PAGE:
But I felt a lot more uncomfortable seeing the skinheads' slogans in Kyiv because they reminded me of St. Petersburg. There, every once in while, a crowd of drunk animals would kill someone looking non-Slavic: a Vietnamese foreign student, an Azeri gastarbeiter, a 9-year-old Tajik girl. The girl was killed almost across the street from where we lived - and I'm still wondering what you have to do to your son for him to go out, get drunk, stab a black-haired child to death and then continue considering himself a man, not a little stinking piece of shit. And all the swastikas on the walls. And Hitler's birthday - I learned the date here in Moscow, not in St. Pete, because the police used to cordon off Moscow's center on April 20, to prevent the skins from making a really unignorable mess of a celebration.
In Kyiv, I was so proud of our young people - they made it all happen, and not a single person was killed. Not a single one. Amazing. Impossible to imagine something like this happening in Russia.
But it doesn't mean we don't have our own shit, including skinheads. And it's so sad.
Here's an English-language account of what happened to a black USAID employee yesterday, in Kyiv (from the Washington Times, via Registan.net):
A black American diplomat yesterday said he was severely beaten by a white thugs in the Ukrainian capital in an unusual racial attack in a country still celebrating its newly won democratic freedoms.
Robert Simmons, who serves with the U.S. Agency for International Development in Uzbekistan, said the attack occurred Saturday night, as he was walking along a street with friends during a visit to Kiev. He told the Associated Press that he was beaten by more than a dozen men who had shaved heads and wore combat boots.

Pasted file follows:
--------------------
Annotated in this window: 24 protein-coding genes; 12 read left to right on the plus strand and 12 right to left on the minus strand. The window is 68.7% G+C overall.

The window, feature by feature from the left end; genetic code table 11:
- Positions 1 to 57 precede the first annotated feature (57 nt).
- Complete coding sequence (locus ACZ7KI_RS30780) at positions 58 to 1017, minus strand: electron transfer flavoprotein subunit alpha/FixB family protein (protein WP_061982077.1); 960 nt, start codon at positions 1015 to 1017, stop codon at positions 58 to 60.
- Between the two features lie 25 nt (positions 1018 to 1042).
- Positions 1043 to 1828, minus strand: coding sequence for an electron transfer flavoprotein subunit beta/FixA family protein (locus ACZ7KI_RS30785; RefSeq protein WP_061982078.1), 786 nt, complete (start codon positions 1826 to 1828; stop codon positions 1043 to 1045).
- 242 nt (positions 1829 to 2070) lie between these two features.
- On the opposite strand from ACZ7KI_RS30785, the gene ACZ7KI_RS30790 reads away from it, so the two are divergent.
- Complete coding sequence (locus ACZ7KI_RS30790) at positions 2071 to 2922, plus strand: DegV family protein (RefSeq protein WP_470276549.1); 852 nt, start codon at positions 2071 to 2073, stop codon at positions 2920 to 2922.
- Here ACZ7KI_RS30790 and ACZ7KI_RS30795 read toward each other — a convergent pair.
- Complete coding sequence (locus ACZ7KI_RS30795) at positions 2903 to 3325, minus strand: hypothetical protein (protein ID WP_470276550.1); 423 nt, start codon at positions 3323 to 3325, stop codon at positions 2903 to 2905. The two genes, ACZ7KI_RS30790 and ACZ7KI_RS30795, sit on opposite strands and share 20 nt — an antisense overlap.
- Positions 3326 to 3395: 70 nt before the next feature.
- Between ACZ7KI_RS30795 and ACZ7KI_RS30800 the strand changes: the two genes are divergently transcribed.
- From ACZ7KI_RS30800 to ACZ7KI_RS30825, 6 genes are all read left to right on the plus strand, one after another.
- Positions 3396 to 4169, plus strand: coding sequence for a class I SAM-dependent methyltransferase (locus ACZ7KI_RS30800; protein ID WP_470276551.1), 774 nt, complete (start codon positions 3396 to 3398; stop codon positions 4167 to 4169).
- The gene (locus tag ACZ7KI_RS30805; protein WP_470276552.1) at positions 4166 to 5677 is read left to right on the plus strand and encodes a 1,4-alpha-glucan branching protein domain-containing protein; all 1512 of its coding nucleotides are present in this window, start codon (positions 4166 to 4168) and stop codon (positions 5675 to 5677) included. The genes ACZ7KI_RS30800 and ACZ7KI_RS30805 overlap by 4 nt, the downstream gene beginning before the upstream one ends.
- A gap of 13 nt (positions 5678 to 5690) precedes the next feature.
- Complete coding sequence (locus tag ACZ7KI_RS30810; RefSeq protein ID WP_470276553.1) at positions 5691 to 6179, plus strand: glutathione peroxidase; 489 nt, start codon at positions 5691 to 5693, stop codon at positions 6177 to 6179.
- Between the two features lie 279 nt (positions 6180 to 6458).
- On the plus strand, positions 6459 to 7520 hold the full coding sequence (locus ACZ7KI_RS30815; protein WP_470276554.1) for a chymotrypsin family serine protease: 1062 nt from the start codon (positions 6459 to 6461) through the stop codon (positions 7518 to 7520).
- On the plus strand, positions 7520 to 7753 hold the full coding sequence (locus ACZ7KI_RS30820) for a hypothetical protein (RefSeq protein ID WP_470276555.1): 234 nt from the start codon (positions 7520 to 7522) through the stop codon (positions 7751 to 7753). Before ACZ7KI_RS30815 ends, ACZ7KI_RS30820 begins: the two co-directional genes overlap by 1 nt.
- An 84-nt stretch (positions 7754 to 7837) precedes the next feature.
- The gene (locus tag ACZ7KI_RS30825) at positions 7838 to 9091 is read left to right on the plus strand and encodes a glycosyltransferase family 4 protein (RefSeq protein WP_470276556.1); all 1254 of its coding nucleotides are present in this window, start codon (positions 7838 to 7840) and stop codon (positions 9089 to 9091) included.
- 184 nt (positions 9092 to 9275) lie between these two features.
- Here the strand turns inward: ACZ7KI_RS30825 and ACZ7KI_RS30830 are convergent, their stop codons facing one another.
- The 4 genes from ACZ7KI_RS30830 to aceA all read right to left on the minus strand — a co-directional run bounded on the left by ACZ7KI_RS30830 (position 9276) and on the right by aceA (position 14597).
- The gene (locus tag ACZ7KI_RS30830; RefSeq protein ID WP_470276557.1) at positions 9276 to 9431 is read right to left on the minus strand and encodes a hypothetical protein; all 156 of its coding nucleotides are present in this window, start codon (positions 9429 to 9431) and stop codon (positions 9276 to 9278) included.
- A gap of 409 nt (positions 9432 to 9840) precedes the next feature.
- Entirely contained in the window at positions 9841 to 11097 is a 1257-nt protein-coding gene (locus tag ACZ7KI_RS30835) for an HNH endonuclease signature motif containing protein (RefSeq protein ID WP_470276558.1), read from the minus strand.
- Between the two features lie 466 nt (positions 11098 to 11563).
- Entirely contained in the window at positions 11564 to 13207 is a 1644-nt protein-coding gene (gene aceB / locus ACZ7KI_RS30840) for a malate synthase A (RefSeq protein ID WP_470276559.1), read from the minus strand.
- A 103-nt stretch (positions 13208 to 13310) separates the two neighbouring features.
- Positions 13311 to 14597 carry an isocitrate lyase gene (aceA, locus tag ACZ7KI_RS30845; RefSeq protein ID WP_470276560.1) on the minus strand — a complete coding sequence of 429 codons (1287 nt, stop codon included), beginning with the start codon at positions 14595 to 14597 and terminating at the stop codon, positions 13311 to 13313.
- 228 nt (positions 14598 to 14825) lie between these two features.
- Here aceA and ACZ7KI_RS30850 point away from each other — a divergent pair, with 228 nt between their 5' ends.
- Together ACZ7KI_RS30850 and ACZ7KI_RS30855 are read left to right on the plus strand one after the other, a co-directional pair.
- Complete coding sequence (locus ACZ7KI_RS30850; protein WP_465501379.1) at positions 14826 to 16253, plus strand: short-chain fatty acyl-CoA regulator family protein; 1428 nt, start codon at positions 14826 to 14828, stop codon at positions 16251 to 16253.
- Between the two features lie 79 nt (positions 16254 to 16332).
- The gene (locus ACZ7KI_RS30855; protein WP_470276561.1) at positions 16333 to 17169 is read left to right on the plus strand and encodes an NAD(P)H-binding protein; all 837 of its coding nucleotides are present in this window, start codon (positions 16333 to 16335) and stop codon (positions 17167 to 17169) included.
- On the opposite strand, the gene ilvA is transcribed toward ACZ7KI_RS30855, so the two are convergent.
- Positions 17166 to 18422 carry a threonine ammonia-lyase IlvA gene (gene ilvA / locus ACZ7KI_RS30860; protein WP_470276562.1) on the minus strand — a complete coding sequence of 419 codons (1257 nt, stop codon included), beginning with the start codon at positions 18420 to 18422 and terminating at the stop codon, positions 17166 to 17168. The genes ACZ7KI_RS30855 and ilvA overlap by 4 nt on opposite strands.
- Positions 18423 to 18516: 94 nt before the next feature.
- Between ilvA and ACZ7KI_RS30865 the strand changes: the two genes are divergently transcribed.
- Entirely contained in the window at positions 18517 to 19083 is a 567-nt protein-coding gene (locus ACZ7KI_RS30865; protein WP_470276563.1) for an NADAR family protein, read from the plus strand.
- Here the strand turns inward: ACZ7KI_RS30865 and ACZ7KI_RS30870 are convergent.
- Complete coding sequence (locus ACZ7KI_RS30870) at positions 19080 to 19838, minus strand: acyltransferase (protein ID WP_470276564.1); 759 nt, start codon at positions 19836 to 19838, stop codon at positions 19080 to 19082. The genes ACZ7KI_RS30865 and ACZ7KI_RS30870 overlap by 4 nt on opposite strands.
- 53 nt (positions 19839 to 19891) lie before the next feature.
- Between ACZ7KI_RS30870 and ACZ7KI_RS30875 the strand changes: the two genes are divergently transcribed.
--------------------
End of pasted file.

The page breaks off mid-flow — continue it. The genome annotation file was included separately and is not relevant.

"I was attacked because I am African American. They did not touch my friends who were there with me, but were not black," he told an AP reporter in the Uzbek capital, Tashkent.
"They beat me in turns. It looked like training for them."
Police arrived after the attack by the skinheads, and the U.S. Embassy in Kiev said it will insist that the Ukrainian authorities find the assailants.
A spokeswoman for the Ukrainian Embassy in Washington said such attacks are rare.
"It is not common in Ukraine. We have a very friendly atmosphere for all foreign nationals," said Iryna Bezverkha.
Ukrainians are working hard to improve their country's government and human rights record after the December pro-democracy protests led to the election of reformist President Viktor Yushchenko.
In November, the U.S. Embassy warned of "racially motivated incidents against non-Caucasian foreigners, including American citizens of African and Asian descent."
The embassy also said that blacks and Asians "may be subject to various types of harassment, such as being stopped on the street by both civilians and law enforcement officials."